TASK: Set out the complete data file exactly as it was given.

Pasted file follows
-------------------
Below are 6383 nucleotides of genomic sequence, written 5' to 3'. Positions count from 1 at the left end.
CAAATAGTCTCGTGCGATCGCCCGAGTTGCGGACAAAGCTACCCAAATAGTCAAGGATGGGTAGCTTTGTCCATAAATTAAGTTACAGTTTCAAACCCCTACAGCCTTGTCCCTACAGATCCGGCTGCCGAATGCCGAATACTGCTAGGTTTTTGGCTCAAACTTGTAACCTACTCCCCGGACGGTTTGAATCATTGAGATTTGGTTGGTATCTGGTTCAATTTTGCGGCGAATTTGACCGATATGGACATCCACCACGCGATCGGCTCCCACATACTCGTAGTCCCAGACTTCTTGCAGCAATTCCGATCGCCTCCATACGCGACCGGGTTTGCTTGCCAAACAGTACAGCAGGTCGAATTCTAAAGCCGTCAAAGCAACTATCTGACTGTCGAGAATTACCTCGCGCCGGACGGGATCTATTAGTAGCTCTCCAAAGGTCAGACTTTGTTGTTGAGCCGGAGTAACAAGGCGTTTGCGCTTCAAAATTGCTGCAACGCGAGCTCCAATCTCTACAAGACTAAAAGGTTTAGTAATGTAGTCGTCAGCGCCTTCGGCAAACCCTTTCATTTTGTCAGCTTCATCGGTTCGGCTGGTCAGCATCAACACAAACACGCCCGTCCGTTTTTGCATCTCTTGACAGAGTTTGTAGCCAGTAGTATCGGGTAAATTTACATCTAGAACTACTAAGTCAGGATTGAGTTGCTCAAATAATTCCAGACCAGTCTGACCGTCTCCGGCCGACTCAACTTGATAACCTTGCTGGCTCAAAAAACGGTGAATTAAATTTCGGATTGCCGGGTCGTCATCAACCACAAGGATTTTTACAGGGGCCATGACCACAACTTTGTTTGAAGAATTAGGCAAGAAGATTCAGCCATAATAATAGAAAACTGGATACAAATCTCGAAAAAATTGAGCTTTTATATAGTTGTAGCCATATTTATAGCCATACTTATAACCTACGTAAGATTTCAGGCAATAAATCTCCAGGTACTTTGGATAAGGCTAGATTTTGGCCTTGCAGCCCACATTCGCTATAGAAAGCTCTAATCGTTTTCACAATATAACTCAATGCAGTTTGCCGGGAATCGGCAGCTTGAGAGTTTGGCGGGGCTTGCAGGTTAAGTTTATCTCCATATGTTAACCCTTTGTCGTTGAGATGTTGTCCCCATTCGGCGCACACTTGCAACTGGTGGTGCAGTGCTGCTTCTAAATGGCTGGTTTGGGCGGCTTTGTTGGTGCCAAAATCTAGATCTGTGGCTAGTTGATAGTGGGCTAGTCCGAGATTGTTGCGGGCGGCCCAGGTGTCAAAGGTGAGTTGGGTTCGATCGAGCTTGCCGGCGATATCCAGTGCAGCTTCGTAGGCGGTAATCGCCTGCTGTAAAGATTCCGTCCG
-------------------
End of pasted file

Below are 6383 nucleotides of genomic sequence, written 5' to 3'. Positions count from 1 at the left end.
CAAATAGTCTCGTGCGATCGCCCGAGTTGCGGACAAAGCTACCCAAATAGTCAAGGATGGGTAGCTTTGTCCATAAATTAAGTTACAGTTTCAAACCCCTACAGCCTTGTCCCTACAGATCCGGCTGCCGAATGCCGAATACTGCTAGGTTTTTGGCTCAAACTTGTAACCTACTCCCCGGACGGTTTGAATCATTGAGATTTGGTTGGTATCTGGTTCAATTTTGCGGCGAATTTGACCGATATGGACATCCACCACGCGATCGGCTCCCACATACTCGTAGTCCCAGACTTCTTGCAGCAATTCCGATCGCCTCCATACGCGACCGGGTTTGCTTGCCAAACAGTACAGCAGGTCGAATTCTAAAGCCGTCAAAGCAACTATCTGACTGTCGAGAATTACCTCGCGCCGGACGGGATCTATTAGTAGCTCTCCAAAGGTCAGACTTTGTTGTTGAGCCGGAGTAACAAGGCGTTTGCGCTTCAAAATTGCTGCAACGCGAGCTCCAATCTCTACAAGACTAAAAGGTTTAGTAATGTAGTCGTCAGCGCCTTCGGCAAACCCTTTCATTTTGTCAGCTTCATCGGTTCGGCTGGTCAGCATCAACACAAACACGCCCGTCCGTTTTTGCATCTCTTGACAGAGTTTGTAGCCAGTAGTATCGGGTAAATTTACATCTAGAACTACTAAGTCAGGATTGAGTTGCTCAAATAATTCCAGACCAGTCTGACCGTCTCCGGCCGACTCAACTTGATAACCTTGCTGGCTCAAAAAACGGTGAATTAAATTTCGGATTGCCGGGTCGTCATCAACCACAAGGATTTTTACAGGGGCCATGACCACAACTTTGTTTGAAGAATTAGGCAAGAAGATTCAGCCATAATAATAGAAAACTGGATACAAATCTCGAAAAAATTGAGCTTTTATATAGTTGTAGCCATATTTATAGCCATACTTATAACCTACGTAAGATTTCAGGCAATAAATCTCCAGGTACTTTGGATAAGGCTAGATTTTGGCCTTGCAGCCCACATTCGCTATAGAAAGCTCTAATCGTTTTCACAATATAACTCAATGCAGTTTGCCGGGAATCGGCAGCTTGAGAGTTTGGCGGGGCTTGCAGGTTAAGTTTATCTCCATATGTTAACCCTTTGTCGTTGAGATGTTGTCCCCATTCGGCGCACACTTGCAACTGGTGGTGCAGTGCTGCTTCTAAATGGCTGGTTTGGGCGGCTTTGTTGGTGCCAAAATCTAGATCTGTGGCTAGTTGATAGTGGGCTAGTCCGAGATTGTTGCGGGCGGCCCAGGTGTCAAAGGTGAGTTGGGTTCGATCGAGCTTGCCGGCGATATCCAGTGCAGCTTCGTAGGCGGTAATCGCCTGCTGTAAAGATTCCGTCCG